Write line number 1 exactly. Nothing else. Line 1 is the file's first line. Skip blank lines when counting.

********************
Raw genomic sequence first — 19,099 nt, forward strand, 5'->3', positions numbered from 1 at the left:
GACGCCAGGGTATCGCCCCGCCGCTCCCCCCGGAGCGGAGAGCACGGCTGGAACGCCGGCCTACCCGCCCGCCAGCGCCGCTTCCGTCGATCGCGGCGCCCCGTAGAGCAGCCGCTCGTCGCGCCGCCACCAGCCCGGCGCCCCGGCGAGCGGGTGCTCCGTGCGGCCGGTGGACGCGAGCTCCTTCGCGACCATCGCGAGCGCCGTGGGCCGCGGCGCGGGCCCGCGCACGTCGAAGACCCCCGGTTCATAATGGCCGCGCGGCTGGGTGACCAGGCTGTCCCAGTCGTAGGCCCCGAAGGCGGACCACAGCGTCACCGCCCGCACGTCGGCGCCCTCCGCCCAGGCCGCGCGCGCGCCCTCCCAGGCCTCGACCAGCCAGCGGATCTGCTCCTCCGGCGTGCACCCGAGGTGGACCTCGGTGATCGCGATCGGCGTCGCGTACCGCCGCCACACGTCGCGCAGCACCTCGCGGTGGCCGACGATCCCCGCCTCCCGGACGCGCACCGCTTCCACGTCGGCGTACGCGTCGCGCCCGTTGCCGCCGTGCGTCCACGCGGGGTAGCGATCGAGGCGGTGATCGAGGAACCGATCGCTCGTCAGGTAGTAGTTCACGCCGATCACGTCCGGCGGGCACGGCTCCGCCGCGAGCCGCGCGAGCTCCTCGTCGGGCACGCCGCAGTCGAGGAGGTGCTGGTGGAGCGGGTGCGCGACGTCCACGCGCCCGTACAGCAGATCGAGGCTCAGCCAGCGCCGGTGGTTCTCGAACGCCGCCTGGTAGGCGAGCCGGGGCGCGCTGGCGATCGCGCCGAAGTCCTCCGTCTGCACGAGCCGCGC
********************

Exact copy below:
Raw genomic sequence first — 19,099 nt, forward strand, 5'->3', positions numbered from 1 at the left: